I moved forward into a place that recognizes that sadly human beings landing on the surface of the moon isn’t an accurate analogy to healthcare reform…people had never been to the moon but many a nation has created healthcare systems that provide coverage for their citizens.

And I arrived at the understanding that healthcare reform is more akin to America sending a human into space.

I see trees of green........ red roses too I see 'em bloom..... for me and for you And I think to myself.... what a wonderful world.

We did not get a human into space first but that didn’t distract us from wanting to get there too…rather, it made us want to get there all the more.

And we learned a lot of shit from getting an American human into space…from the process, the quest and the achievement of it all.

I see skies of blue..... clouds of white Bright blessed days....dark sacred nights And I think to myself .....what a wonderful world.

So when the time came for us to set the goal higher…to announce that the goal was the moon and us putting a human on it then safely returning that human back to earth…we turned our backs to fear and walked purposely toward getting that shit done.

The colors of a pretty the sky

Not because it is easy.
Are also on the faces.....of people ..going by I see friends shaking hands.....sayin.. how do you do They're really sayin'......i love you.

But because it is hard.
I hear babies cry...... I watch them grow They'll learn much more.....than I'll never know And I think to myself .....what a wonderful world

Almost seventeen years ago...the Clinton administration announced that the nation’s healthcare system required reform in order for it to serve the people instead of the profit margins of corporations and the campaign coffers of politicians.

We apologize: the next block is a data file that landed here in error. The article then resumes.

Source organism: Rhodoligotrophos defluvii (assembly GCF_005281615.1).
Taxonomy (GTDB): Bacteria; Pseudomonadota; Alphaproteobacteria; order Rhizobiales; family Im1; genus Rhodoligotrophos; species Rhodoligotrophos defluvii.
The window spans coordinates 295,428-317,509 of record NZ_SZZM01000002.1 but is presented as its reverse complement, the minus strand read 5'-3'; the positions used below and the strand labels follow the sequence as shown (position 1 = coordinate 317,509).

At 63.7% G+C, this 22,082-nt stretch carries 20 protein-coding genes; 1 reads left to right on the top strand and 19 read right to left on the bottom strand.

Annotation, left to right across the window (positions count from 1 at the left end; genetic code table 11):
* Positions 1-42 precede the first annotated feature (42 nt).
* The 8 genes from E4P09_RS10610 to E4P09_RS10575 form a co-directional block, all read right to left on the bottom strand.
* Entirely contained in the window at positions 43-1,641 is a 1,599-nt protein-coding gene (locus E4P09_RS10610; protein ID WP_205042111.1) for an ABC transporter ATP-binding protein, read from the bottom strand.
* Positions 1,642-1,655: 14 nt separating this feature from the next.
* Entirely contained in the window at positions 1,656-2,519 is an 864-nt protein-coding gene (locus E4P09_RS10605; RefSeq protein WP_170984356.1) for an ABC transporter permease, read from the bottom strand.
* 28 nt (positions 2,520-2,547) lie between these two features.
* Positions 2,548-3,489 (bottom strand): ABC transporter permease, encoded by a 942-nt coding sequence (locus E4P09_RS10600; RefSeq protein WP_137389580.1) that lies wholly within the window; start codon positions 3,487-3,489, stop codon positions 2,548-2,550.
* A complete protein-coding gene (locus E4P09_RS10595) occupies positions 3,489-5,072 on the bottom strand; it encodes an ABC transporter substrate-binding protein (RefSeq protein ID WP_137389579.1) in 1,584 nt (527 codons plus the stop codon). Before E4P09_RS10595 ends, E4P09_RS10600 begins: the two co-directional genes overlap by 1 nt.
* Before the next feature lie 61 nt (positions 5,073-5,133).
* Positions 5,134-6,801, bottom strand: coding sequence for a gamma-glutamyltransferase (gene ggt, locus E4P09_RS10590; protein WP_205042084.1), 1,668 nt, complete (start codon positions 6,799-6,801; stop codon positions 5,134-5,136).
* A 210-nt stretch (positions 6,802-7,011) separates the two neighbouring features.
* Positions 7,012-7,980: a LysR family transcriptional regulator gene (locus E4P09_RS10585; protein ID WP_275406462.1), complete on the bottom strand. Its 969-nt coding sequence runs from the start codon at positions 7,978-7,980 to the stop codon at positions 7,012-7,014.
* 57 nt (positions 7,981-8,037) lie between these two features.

That’s damn near ten years longer than the time that past between President Kennedy’s speech at Rice University in 1962 to the moon landing in 1969.

As President Kennedy said during that speech “we meet in an hour of change and challenge, in a decade of hope and fear, in an age of both knowledge and ignorance. The greater our knowledge increases, the greater our ignorance unfolds.”

And he also offered “…I think we're going to do it, and I think that we must pay what needs to be paid. I don't think we ought to waste any money, but I think we ought to do the job.”

We must catch up to others in this race too and then look to the moon in regards to treatment and cures, advancement and discoveries, early detection and prevention.

Not because it is easy, damn it.

But because it is hard...


Debra She Who Seeks said...

Absolutely everything depends on political will, doesn't it? If the PW exists, the job gets done, no matter how difficult. Good luck to you!

Unknown said...

Well said Shark Fu, and plenty of us have thought the exact same things lately with the 40th anniversary of the moon walk touted all over the news.